Editorial: Anthony Weiner fiddles while city issues burn
Anthony Weiner is right about one thing: It's time for us to stop analyzing his personal problems and start making some hard judgments on who's best qualified to lead one of the most complicated cities on Earth. About six weeks before one of the most important elections in city history, all of New Yorkdom is fixated on the former congressman's sex life.
We're not saying the character of this major Democratic mayoral candidate is irrelevant.
It's plenty relevant, and it's troubling that Weiner was still sounding -- simultaneously -- dodgy and repentant Wednesday in an email to supporters.
He says he's sorry he wasn't clearer about the timeline for his raunchy virtual conversations with young women. But, he adds, the matter is history, so let's move on.
Actually, Weiner was still sexting when he was giving strategic "comeback" interviews to media outlets that strongly implied he'd conquered his demons. The timeline of events exposes him as a liar and a fraud -- which is something voters might want to bear in mind when they head to the polls in just 47 days.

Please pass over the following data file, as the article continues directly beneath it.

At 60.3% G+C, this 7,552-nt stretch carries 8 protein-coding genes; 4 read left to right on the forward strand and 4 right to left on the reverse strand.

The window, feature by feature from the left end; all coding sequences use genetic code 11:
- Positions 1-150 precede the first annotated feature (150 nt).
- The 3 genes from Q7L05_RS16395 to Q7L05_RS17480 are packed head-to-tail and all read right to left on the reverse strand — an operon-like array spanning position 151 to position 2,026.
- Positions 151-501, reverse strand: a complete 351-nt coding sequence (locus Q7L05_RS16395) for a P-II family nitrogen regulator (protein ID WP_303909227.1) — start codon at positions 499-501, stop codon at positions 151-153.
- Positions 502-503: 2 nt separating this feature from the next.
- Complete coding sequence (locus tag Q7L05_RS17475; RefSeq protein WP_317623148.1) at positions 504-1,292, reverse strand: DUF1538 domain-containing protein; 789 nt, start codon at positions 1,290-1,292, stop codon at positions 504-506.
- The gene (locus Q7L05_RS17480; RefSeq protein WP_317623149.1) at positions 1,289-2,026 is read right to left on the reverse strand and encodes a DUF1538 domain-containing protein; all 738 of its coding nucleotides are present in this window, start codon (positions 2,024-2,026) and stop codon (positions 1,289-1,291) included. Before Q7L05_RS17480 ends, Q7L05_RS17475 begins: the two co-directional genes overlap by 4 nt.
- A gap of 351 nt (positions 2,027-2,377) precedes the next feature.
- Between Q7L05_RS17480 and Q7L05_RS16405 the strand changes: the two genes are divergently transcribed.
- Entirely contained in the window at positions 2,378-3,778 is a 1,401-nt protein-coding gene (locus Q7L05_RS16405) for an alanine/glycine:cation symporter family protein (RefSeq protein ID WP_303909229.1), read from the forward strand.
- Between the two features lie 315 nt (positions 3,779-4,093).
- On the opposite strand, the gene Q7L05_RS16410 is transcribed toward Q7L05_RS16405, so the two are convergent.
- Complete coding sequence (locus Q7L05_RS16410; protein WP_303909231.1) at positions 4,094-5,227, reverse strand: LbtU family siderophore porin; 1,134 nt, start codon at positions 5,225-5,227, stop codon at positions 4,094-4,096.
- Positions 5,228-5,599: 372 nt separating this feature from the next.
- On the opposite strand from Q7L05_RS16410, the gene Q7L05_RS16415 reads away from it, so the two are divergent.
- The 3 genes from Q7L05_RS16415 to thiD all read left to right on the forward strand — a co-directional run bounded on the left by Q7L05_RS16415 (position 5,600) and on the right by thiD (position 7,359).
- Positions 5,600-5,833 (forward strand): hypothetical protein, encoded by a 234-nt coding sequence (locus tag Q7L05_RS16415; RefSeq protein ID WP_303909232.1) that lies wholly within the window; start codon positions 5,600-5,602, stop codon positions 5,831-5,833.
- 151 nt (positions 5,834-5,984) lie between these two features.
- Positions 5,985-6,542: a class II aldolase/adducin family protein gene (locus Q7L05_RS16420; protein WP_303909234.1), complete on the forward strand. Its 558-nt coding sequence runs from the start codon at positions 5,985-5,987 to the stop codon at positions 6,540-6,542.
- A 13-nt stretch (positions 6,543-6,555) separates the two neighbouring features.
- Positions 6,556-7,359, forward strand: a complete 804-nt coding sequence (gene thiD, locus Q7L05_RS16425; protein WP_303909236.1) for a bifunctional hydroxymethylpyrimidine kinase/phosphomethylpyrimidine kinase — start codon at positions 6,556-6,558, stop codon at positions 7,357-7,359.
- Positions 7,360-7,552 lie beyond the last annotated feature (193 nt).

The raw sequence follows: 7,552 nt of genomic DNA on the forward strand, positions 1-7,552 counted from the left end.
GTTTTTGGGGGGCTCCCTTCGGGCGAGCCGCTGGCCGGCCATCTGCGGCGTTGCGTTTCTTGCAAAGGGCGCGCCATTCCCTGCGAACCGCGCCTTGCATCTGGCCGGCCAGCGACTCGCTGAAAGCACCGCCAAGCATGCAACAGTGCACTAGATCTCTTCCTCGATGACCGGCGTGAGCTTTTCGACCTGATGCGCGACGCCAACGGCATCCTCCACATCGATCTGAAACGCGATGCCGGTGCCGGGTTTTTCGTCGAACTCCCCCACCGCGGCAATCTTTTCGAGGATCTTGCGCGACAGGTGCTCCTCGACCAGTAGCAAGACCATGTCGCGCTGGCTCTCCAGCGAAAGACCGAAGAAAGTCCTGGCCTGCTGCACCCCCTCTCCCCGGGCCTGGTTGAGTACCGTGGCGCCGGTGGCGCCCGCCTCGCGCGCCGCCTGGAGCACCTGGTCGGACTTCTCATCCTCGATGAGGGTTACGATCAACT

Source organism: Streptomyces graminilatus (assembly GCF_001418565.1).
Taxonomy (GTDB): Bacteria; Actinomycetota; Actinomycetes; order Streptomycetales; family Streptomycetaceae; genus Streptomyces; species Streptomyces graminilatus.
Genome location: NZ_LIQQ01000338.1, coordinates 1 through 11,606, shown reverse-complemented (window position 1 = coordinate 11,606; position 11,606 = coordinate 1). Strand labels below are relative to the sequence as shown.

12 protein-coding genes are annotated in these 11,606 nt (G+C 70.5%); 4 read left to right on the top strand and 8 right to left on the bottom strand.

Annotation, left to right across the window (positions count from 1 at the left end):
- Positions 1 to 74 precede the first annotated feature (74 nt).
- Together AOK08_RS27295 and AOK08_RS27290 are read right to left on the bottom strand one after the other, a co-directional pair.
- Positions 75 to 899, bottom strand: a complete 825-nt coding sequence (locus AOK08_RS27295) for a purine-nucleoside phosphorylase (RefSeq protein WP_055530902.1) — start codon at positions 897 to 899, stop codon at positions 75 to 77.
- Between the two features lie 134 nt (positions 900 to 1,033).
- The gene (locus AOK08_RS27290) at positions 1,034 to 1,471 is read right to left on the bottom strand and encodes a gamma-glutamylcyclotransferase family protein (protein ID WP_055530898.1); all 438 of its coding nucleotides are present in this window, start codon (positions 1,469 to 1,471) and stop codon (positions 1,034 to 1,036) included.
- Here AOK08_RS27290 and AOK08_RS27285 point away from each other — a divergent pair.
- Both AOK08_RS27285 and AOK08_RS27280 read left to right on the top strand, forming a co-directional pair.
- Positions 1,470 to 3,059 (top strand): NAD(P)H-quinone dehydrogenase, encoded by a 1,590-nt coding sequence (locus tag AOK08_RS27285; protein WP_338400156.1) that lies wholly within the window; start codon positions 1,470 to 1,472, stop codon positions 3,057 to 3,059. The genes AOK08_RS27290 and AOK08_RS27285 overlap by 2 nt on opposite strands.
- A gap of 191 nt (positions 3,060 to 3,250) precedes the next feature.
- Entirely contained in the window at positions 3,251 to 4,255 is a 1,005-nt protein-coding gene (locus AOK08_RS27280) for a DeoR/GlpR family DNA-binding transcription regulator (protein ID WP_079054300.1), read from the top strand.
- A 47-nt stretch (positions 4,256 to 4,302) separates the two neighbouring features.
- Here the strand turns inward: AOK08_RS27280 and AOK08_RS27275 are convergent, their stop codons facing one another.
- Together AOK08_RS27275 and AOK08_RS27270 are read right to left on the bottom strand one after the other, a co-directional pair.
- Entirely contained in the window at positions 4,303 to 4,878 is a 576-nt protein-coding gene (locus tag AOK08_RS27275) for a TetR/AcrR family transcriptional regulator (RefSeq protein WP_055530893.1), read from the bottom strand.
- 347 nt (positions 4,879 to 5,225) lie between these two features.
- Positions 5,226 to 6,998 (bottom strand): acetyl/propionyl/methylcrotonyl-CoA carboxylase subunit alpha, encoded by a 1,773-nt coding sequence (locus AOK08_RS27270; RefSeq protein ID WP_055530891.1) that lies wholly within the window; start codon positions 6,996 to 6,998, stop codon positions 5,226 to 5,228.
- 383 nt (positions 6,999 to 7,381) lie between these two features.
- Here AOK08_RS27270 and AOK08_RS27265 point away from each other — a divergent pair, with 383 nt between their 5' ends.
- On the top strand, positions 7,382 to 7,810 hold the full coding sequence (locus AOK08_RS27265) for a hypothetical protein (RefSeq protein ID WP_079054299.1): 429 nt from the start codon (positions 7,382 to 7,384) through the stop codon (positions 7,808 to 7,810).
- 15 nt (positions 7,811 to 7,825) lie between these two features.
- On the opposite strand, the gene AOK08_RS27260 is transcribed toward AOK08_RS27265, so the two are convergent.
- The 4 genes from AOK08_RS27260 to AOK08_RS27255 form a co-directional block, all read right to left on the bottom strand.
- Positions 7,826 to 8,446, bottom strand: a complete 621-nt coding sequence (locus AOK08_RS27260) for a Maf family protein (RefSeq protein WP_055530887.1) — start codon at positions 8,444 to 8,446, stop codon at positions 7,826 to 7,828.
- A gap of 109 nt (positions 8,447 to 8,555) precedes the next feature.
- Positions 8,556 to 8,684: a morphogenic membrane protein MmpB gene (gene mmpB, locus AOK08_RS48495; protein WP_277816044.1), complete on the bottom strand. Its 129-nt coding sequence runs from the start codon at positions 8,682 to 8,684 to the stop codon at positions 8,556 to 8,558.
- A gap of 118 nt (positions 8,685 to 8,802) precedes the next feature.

But beyond that? New Yorkers urgently need to focus on issues that don't have a lascivious Anthony Weiner angle attached. For example:
What's going to happen with the New York City public school system? Mayor Michael Bloomberg has made huge inroads in the system's ability to educate a student body of 1.1 million. The powerful United Federation of Teachers is waiting in the wings to weaken mayoral control. So which candidates will fight this? Which ones won't?
What's going to happen with the city's public housing stock? About 404,000 New Yorkers live in public housing -- and most of them have stories of serious maintenance lapses. Who's going to fix things? Who seems clueless?
The city faces a miasma of crucial issues ranging from taxi regulation to a Brooklyn hospital rescue -- yet we can't seem to take our eyes off Weiner.
Time to stop the music and close the sideshow.